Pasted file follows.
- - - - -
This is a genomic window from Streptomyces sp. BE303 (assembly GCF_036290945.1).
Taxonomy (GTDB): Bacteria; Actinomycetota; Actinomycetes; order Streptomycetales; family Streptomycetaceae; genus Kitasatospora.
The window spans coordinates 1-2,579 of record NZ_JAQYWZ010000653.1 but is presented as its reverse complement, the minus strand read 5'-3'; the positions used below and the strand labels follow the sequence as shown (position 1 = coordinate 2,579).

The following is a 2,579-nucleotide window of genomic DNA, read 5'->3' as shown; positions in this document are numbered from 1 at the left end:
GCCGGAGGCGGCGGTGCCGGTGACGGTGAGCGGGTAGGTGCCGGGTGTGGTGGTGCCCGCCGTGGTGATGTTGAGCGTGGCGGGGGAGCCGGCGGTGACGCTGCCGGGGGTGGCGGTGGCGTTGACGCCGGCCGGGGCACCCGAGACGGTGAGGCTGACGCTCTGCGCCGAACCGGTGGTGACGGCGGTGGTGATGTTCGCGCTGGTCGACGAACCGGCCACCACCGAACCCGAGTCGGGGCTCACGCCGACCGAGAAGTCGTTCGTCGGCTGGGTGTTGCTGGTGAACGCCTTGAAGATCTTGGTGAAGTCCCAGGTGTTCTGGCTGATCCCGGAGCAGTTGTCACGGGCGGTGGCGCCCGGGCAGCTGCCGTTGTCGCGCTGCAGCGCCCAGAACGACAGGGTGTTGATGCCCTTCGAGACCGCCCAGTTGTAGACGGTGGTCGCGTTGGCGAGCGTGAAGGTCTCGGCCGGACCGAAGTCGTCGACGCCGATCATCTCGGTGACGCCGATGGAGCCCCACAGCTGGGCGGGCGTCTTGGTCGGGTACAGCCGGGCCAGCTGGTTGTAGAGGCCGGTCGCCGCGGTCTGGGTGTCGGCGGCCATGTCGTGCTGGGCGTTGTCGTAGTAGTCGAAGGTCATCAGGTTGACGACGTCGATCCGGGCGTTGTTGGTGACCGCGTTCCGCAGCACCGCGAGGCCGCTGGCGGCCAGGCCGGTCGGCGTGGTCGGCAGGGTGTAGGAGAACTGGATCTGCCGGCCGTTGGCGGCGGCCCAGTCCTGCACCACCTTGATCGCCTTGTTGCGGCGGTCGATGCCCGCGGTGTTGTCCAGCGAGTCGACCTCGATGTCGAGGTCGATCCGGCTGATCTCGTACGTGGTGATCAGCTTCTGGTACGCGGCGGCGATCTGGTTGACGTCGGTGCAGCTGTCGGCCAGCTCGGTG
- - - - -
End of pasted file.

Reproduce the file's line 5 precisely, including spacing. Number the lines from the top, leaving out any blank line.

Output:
GCCGGAGGCGGCGGTGCCGGTGACGGTGAGCGGGTAGGTGCCGGGTGTGGTGGTGCCCGCCGTGGTGATGTTGAGCGTGGCGGGGGAGCCGGCGGTGACGCTGCCGGGGGTGGCGGTGGCGTTGACGCCGGCCGGGGCACCCGAGACGGTGAGGCTGACGCTCTGCGCCGAACCGGTGGTGACGGCGGTGGTGATGTTCGCGCTGGTCGACGAACCGGCCACCACCGAACCCGAGTCGGGGCTCACGCCGACCGAGAAGTCGTTCGTCGGCTGGGTGTTGCTGGTGAACGCCTTGAAGATCTTGGTGAAGTCCCAGGTGTTCTGGCTGATCCCGGAGCAGTTGTCACGGGCGGTGGCGCCCGGGCAGCTGCCGTTGTCGCGCTGCAGCGCCCAGAACGACAGGGTGTTGATGCCCTTCGAGACCGCCCAGTTGTAGACGGTGGTCGCGTTGGCGAGCGTGAAGGTCTCGGCCGGACCGAAGTCGTCGACGCCGATCATCTCGGTGACGCCGATGGAGCCCCACAGCTGGGCGGGCGTCTTGGTCGGGTACAGCCGGGCCAGCTGGTTGTAGAGGCCGGTCGCCGCGGTCTGGGTGTCGGCGGCCATGTCGTGCTGGGCGTTGTCGTAGTAGTCGAAGGTCATCAGGTTGACGACGTCGATCCGGGCGTTGTTGGTGACCGCGTTCCGCAGCACCGCGAGGCCGCTGGCGGCCAGGCCGGTCGGCGTGGTCGGCAGGGTGTAGGAGAACTGGATCTGCCGGCCGTTGGCGGCGGCCCAGTCCTGCACCACCTTGATCGCCTTGTTGCGGCGGTCGATGCCCGCGGTGTTGTCCAGCGAGTCGACCTCGATGTCGAGGTCGATCCGGCTGATCTCGTACGTGGTGATCAGCTTCTGGTACGCGGCGGCGATCTGGTTGACGTCGGTGCAGCTGTCGGCCAGCTCGGTG